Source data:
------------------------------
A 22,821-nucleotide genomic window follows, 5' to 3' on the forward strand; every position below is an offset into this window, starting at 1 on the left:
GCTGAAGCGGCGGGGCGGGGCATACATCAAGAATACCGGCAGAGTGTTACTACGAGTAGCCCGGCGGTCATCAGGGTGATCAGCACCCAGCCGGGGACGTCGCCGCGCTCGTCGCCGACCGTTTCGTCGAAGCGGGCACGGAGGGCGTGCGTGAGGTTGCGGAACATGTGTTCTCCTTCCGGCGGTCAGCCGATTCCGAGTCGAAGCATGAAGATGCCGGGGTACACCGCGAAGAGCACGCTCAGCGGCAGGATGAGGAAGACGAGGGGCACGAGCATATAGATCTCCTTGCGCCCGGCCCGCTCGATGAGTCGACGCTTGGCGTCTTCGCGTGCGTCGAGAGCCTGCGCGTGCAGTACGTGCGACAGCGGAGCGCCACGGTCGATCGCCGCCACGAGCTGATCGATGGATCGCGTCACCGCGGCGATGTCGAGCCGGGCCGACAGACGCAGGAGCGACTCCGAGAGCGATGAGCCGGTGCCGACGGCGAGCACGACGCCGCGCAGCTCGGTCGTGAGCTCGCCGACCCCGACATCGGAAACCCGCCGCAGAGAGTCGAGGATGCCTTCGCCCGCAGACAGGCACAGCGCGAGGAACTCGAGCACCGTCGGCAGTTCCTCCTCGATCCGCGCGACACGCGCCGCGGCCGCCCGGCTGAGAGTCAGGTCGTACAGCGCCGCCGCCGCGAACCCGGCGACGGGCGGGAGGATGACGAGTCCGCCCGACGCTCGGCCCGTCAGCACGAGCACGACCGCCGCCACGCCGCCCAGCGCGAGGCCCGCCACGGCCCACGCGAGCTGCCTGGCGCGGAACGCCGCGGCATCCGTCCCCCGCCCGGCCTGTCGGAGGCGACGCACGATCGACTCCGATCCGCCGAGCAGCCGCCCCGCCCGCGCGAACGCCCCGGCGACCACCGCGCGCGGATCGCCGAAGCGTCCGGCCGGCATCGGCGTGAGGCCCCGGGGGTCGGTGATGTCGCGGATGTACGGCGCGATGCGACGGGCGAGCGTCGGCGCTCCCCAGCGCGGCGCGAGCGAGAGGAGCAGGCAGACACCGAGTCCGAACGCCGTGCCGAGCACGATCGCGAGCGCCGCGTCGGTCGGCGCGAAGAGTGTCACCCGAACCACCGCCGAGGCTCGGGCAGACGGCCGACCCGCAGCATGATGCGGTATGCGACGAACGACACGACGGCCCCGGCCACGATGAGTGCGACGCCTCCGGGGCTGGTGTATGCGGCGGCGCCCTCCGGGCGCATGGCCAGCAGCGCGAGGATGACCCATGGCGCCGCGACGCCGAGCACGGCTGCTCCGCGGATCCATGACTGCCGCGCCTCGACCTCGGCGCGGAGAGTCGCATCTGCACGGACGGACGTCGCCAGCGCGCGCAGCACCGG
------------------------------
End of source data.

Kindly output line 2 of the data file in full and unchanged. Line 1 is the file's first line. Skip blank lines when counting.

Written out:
GCTGAAGCGGCGGGGCGGGGCATACATCAAGAATACCGGCAGAGTGTTACTACGAGTAGCCCGGCGGTCATCAGGGTGATCAGCACCCAGCCGGGGACGTCGCCGCGCTCGTCGCCGACCGTTTCGTCGAAGCGGGCACGGAGGGCGTGCGTGAGGTTGCGGAACATGTGTTCTCCTTCCGGCGGTCAGCCGATTCCGAGTCGAAGCATGAAGATGCCGGGGTACACCGCGAAGAGCACGCTCAGCGGCAGGATGAGGAAGACGAGGGGCACGAGCATATAGATCTCCTTGCGCCCGGCCCGCTCGATGAGTCGACGCTTGGCGTCTTCGCGTGCGTCGAGAGCCTGCGCGTGCAGTACGTGCGACAGCGGAGCGCCACGGTCGATCGCCGCCACGAGCTGATCGATGGATCGCGTCACCGCGGCGATGTCGAGCCGGGCCGACAGACGCAGGAGCGACTCCGAGAGCGATGAGCCGGTGCCGACGGCGAGCACGACGCCGCGCAGCTCGGTCGTGAGCTCGCCGACCCCGACATCGGAAACCCGCCGCAGAGAGTCGAGGATGCCTTCGCCCGCAGACAGGCACAGCGCGAGGAACTCGAGCACCGTCGGCAGTTCCTCCTCGATCCGCGCGACACGCGCCGCGGCCGCCCGGCTGAGAGTCAGGTCGTACAGCGCCGCCGCCGCGAACCCGGCGACGGGCGGGAGGATGACGAGTCCGCCCGACGCTCGGCCCGTCAGCACGAGCACGACCGCCGCCACGCCGCCCAGCGCGAGGCCCGCCACGGCCCACGCGAGCTGCCTGGCGCGGAACGCCGCGGCATCCGTCCCCCGCCCGGCCTGTCGGAGGCGACGCACGATCGACTCCGATCCGCCGAGCAGCCGCCCCGCCCGCGCGAACGCCCCGGCGACCACCGCGCGCGGATCGCCGAAGCGTCCGGCCGGCATCGGCGTGAGGCCCCGGGGGTCGGTGATGTCGCGGATGTACGGCGCGATGCGACGGGCGAGCGTCGGCGCTCCCCAGCGCGGCGCGAGCGAGAGGAGCAGGCAGACACCGAGTCCGAACGCCGTGCCGAGCACGATCGCGAGCGCCGCGTCGGTCGGCGCGAAGAGTGTCACCCGAACCACCGCCGAGGCTCGGGCAGACGGCCGACCCGCAGCATGATGCGGTATGCGACGAACGACACGACGGCCCCGGCCACGATGAGTGCGACGCCTCCGGGGCTGGTGTATGCGGCGGCGCCCTCCGGGCGCATGGCCAGCAGCGCGAGGATGACCCATGGCGCCGCGACGCCGAGCACGGCTGCTCCGCGGATCCATGACTGCCGCGCCTCGACCTCGGCGCGGAGAGTCGCATCTGCACGGACGGACGTCGCCAGCGCGCGCAGCACCGG